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Travel and Inspiration: Insights from 7 Architectural Minds

Posted on July 29, 2019 by Karin • Filed under: , ,

Architecture is an interesting craft in that it relies heavily on both analytical and artistic skill. The former is honed by each project we undertake, and by meticulously checking and rechecking our work. When it comes to the creative side of what we do, nothing is more informative and enlightening than traveling to other parts of the world to see how architects have designed beautiful, innovative, and enduring structures. 

How Travel Inspires the Patriquin Architects Team

Our team at Patriquin Architects has had the good fortune to travel to some amazing destinations over the years. Where have they gone and what have they seen and learned? We asked them to share some of their experiences. 


“I love the Turku Ecumenical Art Chapel in Turku Finland, which was designed by Sanaksenaho Architects. The design sensitively responds to the natural surroundings by fitting in with the forested environment. The seemingly simplistic interior space reveals native building materials and playfully uses light and shadow as design elements.”


“Throughout my travels, I have always been fascinated by how the use of a water element enhances the feel of a space, and how people are always drawn to it. This could be a natural element, man-made, a small fountain, or a large reflecting pool. From the still glass-like surface of a reflecting pool for meditation, to the overpowering sounds of a large fountain splashing its waters for an awe-inspiring feeling, to the calming babble of a small stream, water has a wonderful way of enhancing all spaces.”


“One of the things I’ve learned from my travels is to use light to your advantage when designing buildings. It can be used as a way to accentuate architectural details and can cause the brain to create a moment where we pause in admiration and an enduring memory is formed.”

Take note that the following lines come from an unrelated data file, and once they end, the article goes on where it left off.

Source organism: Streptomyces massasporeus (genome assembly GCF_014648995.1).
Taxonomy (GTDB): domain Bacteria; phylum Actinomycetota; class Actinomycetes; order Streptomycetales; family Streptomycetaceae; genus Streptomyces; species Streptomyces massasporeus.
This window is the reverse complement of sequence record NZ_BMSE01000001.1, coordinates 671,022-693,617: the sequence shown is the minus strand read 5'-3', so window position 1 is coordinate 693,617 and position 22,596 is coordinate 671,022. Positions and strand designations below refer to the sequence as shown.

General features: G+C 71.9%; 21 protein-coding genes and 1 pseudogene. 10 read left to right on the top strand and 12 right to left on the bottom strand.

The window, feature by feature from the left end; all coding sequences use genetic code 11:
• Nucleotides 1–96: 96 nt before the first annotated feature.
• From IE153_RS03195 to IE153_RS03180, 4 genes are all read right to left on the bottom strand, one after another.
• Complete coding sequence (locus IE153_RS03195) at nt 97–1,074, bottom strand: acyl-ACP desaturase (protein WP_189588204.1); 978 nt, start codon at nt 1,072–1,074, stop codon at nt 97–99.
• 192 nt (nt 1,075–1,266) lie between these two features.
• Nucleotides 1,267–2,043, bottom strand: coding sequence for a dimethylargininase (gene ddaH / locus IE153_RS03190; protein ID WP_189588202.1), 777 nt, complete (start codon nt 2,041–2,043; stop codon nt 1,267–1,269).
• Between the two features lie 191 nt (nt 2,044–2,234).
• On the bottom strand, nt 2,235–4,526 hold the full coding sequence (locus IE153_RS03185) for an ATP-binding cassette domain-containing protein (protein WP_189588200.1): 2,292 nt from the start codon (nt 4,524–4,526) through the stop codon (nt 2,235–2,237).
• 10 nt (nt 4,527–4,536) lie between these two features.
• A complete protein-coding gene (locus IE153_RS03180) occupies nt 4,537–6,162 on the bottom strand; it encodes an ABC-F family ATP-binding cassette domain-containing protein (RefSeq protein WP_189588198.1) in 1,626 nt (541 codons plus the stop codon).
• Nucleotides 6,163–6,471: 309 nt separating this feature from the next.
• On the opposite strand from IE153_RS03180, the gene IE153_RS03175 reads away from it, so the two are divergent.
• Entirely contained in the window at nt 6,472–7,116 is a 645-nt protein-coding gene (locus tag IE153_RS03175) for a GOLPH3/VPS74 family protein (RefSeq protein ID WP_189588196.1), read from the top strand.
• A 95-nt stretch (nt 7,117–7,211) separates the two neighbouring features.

“I’ve long been inspired and fascinated by the Barcelona chair, designed by Mies Van Der Rohe and Lilly Reich. It’s well known as an embodiment of minimalism, functionality, and a sort of honesty and rigor in its use of materials. I’ve also learned about how much time and effort went into the original design back in the late 1920s, but after a visit to the Knoll factory in East Greenville, Pennsylvania, where the chairs are made, I also learned about how labor-intensive the production of just one chair is, requiring many hours of work by skilled technicians. My takeaway is that the making of elegant and functional design comes to life through thoughtful, iterative work that requires the collaboration of the designer and the builder.”


“I believe traveling enriches us by opening a myriad of unknown worlds within the one we live in. All the landmarks I have visited have taught me something new, whether it was an old construction technique, the perils of time, or just their story through their renovations and layers of change, like the chip in a metal structure showing over seven different paint colors.”


“I’ve always found that traveling outside of my normal environment offers opportunities to run into fantastic and inspiring structures. Airports and train stations are prime locations for civic-scale, exuberant structures that announce “You have ARRIVED!”; older buildings often used simple structural materials to achieve ethereal spaces; people find ways to balance and build almost anything. It is an important reminder that structure – so fundamental to construction – can also be designed to delight.”


“I spent four months during architecture school in Finland, where we bicycled every day, from classes in Alvar Aalto’s university buildings to offices in Helsinki and a studio in between. We had the opportunity to live among other students and work with architects. We learned much about Finnish culture and about its architectural history. One aspect that inspired me was the importance of the forest, its wood is traditionally used for housing and the ubiquitous saunas, but it’s the continued stewardship of the forest over generations and ever-changing technologies for the use of wood in architecture and art that captured my imagination.”

Around the World or Around the Corner…

Whether it’s being wowed by amazing architecture on a trip abroad, or looking closely at a building in our own neighborhood for the first time, observations of our built environment become resources we can draw on in our own designs. They also remind us that in our field, there is always more to learn.  

How can our team’s insights benefit your next project? Let’s talk! Please contact us at your convenience.